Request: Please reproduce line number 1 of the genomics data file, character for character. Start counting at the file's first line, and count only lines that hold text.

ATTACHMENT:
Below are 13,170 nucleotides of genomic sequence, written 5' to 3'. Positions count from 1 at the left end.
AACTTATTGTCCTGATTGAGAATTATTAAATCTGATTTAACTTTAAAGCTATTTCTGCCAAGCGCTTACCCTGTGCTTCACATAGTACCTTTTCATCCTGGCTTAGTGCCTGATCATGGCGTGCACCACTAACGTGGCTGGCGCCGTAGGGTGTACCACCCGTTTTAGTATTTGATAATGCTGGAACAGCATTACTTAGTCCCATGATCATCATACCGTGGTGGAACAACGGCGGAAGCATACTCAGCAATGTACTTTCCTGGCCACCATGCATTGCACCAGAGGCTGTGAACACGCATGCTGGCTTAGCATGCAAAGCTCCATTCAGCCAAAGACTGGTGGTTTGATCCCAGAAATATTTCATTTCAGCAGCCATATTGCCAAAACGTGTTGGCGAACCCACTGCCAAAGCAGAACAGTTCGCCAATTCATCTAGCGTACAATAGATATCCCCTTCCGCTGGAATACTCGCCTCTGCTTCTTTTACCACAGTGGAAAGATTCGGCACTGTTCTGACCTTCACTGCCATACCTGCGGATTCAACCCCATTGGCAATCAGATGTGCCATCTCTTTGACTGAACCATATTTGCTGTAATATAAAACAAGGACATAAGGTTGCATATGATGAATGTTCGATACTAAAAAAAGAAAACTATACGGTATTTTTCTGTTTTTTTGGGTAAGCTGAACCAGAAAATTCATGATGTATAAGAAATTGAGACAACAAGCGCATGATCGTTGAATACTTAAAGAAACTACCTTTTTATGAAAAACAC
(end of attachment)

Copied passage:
Below are 13,170 nucleotides of genomic sequence, written 5' to 3'. Positions count from 1 at the left end.